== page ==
Tutor profile: Kelsey S.
Write in a persuasive writing style about sexual oppression in the 20th century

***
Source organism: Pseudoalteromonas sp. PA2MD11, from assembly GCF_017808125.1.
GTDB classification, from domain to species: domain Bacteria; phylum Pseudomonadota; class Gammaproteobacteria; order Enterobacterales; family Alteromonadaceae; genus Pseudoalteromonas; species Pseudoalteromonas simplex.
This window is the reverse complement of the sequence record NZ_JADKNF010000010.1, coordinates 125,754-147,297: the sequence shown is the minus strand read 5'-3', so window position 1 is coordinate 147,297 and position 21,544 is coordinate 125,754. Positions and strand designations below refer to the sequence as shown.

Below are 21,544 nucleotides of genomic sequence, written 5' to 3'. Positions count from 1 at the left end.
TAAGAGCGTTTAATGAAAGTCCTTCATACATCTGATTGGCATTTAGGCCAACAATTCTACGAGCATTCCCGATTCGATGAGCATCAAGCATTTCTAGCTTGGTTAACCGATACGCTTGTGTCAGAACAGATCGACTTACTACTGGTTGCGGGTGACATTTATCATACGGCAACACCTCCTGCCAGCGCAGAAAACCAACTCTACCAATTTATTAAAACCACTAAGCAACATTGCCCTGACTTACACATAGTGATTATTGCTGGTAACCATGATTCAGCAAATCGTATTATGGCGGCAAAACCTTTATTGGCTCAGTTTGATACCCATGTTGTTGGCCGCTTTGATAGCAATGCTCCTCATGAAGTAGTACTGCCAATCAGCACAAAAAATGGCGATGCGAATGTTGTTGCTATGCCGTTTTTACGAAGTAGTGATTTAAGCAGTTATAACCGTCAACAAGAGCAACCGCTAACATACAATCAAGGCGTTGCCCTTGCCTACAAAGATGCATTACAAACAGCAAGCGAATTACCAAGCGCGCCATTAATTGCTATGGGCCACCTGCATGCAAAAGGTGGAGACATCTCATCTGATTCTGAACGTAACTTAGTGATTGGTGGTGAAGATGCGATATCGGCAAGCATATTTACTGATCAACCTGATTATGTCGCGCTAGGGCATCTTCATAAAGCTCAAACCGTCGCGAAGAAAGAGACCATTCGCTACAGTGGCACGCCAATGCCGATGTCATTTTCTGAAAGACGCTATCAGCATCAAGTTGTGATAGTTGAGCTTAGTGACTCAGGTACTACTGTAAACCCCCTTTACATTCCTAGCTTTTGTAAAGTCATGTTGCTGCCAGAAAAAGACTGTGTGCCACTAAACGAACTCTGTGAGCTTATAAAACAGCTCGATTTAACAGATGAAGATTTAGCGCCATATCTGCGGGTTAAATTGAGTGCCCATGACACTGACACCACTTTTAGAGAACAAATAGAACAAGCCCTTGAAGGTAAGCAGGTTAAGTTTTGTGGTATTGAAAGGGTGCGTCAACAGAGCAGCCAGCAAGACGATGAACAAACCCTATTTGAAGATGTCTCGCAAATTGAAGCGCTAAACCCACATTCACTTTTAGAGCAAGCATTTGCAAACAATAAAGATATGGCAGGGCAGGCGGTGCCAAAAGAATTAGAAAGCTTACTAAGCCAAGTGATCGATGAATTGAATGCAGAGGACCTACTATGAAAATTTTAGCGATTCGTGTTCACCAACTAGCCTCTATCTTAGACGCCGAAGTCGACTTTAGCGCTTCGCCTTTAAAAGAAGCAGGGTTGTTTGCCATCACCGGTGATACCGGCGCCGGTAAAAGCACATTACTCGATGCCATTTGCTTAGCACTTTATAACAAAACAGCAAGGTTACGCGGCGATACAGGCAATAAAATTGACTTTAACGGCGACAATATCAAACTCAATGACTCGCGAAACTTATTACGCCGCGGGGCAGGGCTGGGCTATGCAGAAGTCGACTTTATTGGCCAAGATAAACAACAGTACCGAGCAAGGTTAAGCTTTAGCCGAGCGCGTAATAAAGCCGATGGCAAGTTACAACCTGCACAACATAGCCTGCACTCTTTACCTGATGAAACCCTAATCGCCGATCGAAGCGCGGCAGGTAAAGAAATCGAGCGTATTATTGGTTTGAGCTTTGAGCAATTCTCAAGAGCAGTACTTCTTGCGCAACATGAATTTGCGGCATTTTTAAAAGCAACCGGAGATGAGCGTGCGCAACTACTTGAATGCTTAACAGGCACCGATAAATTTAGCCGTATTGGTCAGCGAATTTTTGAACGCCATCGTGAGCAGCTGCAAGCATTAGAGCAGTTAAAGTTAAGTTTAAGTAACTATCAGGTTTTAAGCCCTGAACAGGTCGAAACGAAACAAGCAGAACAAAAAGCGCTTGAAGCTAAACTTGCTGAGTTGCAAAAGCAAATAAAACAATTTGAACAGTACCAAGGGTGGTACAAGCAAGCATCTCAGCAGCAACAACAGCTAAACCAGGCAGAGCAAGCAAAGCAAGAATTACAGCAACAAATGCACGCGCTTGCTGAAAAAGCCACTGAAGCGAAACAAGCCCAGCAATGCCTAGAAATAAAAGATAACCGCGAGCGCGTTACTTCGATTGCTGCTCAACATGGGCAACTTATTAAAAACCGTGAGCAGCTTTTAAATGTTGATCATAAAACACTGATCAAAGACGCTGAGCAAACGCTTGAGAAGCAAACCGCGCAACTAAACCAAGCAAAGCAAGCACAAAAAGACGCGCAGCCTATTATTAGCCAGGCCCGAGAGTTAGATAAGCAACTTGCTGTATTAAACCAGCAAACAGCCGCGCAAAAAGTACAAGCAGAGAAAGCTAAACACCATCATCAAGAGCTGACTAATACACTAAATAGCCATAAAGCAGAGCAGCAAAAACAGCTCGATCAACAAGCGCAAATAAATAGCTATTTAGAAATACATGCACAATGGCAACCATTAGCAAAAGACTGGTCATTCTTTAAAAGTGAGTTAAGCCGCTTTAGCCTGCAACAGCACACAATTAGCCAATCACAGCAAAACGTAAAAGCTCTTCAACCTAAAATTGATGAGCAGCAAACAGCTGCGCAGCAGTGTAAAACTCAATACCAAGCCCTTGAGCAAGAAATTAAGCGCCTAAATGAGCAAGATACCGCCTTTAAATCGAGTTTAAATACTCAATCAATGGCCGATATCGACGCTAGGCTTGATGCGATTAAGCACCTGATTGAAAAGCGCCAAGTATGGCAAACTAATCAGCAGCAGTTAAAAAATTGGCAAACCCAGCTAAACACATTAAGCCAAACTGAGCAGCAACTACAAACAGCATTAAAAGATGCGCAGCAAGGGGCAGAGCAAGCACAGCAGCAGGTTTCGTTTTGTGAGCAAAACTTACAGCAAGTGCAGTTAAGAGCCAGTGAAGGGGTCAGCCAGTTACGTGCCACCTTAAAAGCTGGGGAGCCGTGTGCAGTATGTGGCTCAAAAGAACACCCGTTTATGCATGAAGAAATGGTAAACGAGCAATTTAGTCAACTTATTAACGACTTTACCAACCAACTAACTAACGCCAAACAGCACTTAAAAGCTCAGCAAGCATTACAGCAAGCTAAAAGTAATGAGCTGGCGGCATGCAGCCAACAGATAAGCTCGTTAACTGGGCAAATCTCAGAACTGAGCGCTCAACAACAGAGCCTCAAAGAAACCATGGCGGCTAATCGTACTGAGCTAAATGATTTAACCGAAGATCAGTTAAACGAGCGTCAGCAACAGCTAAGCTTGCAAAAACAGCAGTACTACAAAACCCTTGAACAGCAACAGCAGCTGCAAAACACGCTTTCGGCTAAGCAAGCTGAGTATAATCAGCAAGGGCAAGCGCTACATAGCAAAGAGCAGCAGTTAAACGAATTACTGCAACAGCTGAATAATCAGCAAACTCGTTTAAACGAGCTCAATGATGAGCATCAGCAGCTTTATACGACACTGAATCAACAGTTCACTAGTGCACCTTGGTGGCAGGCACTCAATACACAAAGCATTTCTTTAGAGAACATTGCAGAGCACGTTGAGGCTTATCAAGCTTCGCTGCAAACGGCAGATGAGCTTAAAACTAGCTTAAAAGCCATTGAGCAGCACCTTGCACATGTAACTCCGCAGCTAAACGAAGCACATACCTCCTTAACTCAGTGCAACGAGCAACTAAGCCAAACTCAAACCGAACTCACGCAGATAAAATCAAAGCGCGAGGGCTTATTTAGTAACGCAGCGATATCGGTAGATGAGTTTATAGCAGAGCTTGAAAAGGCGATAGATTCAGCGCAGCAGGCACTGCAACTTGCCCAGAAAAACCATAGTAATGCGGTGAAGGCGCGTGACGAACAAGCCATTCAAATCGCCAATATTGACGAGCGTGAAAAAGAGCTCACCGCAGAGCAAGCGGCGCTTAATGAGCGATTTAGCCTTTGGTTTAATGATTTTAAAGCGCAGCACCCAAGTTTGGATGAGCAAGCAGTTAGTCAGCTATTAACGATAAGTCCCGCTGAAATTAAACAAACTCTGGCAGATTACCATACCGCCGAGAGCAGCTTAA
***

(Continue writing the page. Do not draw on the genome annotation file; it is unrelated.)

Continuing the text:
The 20th century is often viewed as a time of political, cultural, social, and sexual change. However, contrary to popular belief, this change did not liberate the public but rather shamed and oppressed them more than previously. Michel Foucault’s The History of Sexuality, Volume 1 refers to 20th century culture as “The Other Victorians,” claiming that even when our political and social structures seem to change; our sexual culture still remains oppressed. Through information obtained by reading the book, George Chauncey’s Gay New York, and watching the film Kinsey, the main premise of both is truly “The Other Victorians”. This is because the individuals within are oppressed sexually by the changing political and social culture of the time. According to Foucault, the repressive hypothesis states that prior to the 18th century people were less oppressed and actually became more oppressed once science and reproduction became the focus of sexual activity. However, Foucault rejects this hypothesis because as people begin to openly share discourse on sex it actually becomes more taboo. As Foucault claims, “The statement of oppression and the form of the sermon refer back to one another; they are mutually reinforcing (Foucault 8). The emergence of capitalism and the rise of the bourgeois, who instilled a work ethic instead of pleasure only, introduced a new political and social structure into culture. The mindset of the people was limited to sex for reproduction purposes, with the goal of producing additional workers. When the 20th century came about, some were of the belief that liberation occurred wherein people started to talk about sexual culture in public spheres. Foucault argues that engaging in this discourse by imagining a lack of repression actually produces a system of control and oppression. Therefore, the oppressed public is considered “The Other Victorians” because they are as oppressed as Victorian era society was.